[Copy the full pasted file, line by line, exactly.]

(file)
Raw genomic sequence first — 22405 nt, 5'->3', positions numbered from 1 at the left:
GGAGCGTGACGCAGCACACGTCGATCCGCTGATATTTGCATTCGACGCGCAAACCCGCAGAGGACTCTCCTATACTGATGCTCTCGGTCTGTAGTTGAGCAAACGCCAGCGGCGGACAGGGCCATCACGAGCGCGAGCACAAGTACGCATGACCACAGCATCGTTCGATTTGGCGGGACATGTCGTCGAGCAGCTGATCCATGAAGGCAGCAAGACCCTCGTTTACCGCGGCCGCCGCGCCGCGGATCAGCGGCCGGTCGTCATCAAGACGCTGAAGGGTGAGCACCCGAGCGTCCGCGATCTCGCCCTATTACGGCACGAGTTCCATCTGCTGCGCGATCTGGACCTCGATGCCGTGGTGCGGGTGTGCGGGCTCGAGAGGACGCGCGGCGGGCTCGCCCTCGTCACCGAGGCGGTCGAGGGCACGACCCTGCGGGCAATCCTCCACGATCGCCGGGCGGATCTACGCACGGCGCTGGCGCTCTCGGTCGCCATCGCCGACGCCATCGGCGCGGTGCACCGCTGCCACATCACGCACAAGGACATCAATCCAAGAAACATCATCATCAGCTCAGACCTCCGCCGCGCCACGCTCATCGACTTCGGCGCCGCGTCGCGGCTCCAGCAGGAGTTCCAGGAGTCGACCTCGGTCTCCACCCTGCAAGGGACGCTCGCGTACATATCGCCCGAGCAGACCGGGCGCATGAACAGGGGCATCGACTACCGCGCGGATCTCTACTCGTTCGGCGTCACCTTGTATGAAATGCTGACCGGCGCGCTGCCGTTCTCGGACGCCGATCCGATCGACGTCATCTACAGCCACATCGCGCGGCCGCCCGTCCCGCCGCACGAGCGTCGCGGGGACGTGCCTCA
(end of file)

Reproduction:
Raw genomic sequence first — 22405 nt, 5'->3', positions numbered from 1 at the left:
GGAGCGTGACGCAGCACACGTCGATCCGCTGATATTTGCATTCGACGCGCAAACCCGCAGAGGACTCTCCTATACTGATGCTCTCGGTCTGTAGTTGAGCAAACGCCAGCGGCGGACAGGGCCATCACGAGCGCGAGCACAAGTACGCATGACCACAGCATCGTTCGATTTGGCGGGACATGTCGTCGAGCAGCTGATCCATGAAGGCAGCAAGACCCTCGTTTACCGCGGCCGCCGCGCCGCGGATCAGCGGCCGGTCGTCATCAAGACGCTGAAGGGTGAGCACCCGAGCGTCCGCGATCTCGCCCTATTACGGCACGAGTTCCATCTGCTGCGCGATCTGGACCTCGATGCCGTGGTGCGGGTGTGCGGGCTCGAGAGGACGCGCGGCGGGCTCGCCCTCGTCACCGAGGCGGTCGAGGGCACGACCCTGCGGGCAATCCTCCACGATCGCCGGGCGGATCTACGCACGGCGCTGGCGCTCTCGGTCGCCATCGCCGACGCCATCGGCGCGGTGCACCGCTGCCACATCACGCACAAGGACATCAATCCAAGAAACATCATCATCAGCTCAGACCTCCGCCGCGCCACGCTCATCGACTTCGGCGCCGCGTCGCGGCTCCAGCAGGAGTTCCAGGAGTCGACCTCGGTCTCCACCCTGCAAGGGACGCTCGCGTACATATCGCCCGAGCAGACCGGGCGCATGAACAGGGGCATCGACTACCGCGCGGATCTCTACTCGTTCGGCGTCACCTTGTATGAAATGCTGACCGGCGCGCTGCCGTTCTCGGACGCCGATCCGATCGACGTCATCTACAGCCACATCGCGCGGCCGCCCGTCCCGCCGCACGAGCGTCGCGGGGACGTGCCTCA